I decided to drill and wire the jars first, build the unit that would house the wiring after and then mount it to the ceiling. Being married to a hat designer helps with measurements. Together, we created a pilot hole template to drill through the lids of the jars where half of the metal nipple and wire passes through. I placed the paper pilot hole template on each lid and then screwed the outer piece of the locking lid on and marked the centered hole in preparation for drilling.
<p>I don't see this in the pictures, but it's probably a good and safe idea to tie knots in the cables so that the weight of the jars don't put tension on the wires going into those grounding bars, and literally hang from those, that, or you could loop the wire trough a (metal, rubber) washer once (easier for adjusting the length of the wires if needed).. OR put a big zip-tie on it.. as long as there is slack between the cable going from the bars to the hole. </p>
Well written and nice pictures. I'm going to be doing this with wine bottles...I like the idea of using the grounding bar. Bravo! Wayne
Many thx. Let me know if you have any questions.
I love this and will be trying it! <br>
Did you start yet?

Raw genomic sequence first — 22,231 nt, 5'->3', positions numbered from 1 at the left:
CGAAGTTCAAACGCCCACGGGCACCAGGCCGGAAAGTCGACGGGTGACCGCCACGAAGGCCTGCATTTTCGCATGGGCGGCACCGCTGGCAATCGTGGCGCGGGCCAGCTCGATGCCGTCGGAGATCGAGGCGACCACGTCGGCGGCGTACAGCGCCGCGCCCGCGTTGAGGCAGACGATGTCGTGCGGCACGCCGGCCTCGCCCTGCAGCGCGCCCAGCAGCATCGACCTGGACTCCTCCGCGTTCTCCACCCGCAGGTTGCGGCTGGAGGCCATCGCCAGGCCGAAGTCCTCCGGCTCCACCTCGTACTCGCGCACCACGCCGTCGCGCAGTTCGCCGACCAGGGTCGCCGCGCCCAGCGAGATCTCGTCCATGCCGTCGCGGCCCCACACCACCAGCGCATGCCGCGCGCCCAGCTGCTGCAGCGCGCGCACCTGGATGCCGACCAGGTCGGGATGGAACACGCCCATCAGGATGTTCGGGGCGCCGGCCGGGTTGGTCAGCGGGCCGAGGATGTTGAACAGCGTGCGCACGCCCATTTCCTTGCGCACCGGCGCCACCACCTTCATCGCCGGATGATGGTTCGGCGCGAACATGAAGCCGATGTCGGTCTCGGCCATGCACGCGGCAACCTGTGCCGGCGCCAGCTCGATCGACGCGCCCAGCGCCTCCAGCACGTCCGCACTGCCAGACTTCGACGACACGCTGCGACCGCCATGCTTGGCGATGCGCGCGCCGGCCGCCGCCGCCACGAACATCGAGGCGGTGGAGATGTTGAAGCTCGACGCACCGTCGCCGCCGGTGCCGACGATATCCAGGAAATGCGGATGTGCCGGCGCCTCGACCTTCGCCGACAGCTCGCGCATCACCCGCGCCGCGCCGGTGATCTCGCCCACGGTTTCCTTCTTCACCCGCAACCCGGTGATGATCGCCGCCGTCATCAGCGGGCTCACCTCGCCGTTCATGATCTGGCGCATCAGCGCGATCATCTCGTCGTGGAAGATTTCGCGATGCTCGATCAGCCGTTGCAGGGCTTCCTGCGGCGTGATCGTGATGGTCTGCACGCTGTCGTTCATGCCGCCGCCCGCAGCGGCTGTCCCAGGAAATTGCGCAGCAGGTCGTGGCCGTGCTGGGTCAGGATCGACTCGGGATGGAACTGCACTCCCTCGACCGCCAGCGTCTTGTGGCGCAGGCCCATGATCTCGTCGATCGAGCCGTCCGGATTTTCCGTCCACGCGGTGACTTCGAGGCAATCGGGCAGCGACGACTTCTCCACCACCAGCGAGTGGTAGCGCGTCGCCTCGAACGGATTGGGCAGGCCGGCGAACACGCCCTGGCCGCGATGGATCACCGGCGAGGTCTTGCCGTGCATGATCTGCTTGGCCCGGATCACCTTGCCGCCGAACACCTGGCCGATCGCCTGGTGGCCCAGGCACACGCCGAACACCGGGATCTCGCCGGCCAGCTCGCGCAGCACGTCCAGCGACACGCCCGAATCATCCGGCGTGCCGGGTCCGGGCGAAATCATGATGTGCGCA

We made this! Great instructable! Easy to follow!<br>
Awesome! Looks great. Please post any lessons learned, tips, etc.<br><br>Enjoy the glow!!
<p>How would you ground this light fixture? If the ceiling box is grounded and has a bare copper wire coming from it, where would you attach that wire to ground the fixture?</p>
I'm not an electrician. I grounded mine to the metal electrical box in the ceiling but again, I am NOT an electrician. Good luck with the project if you decide to build it!
<p>Hello all. I've been getting questions on my blog about materials for this project and will answer them in a collective form here. It's been awhile so I'm not sure where I purchased all of the materials but most came from Home Depot. </p><p>I did get some sockets from: <a href="http://www.hardwarestore.com/search.aspx?query=keyless-socket-626083" rel="nofollow"> http://www.hardwarestore.com/search.aspx?query=ke...</a></p><p>Also, some hardware (nipples, etc.) came from: <a href="http://www.hardwareandtools.com/crossbars-keys-nipples-and-reducers/" rel="nofollow"> http://www.hardwareandtools.com/crossbars-keys-ni...</a></p><p>The old fashion cords came from a guy on the Northside of Chicago however, I did get samples from this place: <a href="http://www.sundialwire.com/2-conductorwire-1.aspx" rel="nofollow"> http://www.sundialwire.com/2-conductorwire-1.aspx</a></p><p>Other helpful sites are as follows:</p><p><a href="http://www.wireityourself.com/" rel="nofollow">http://www.wireityourself.com/</a></p><p><a href="http://www.doityourself.com/forum/lighting-light-fixtures-ceiling-exhaust-fans-135/" rel="nofollow">http://www.doityourself.com/forum/lighting-light-f...</a></p><p>I hope this helps.</p><p>Happy building!</p>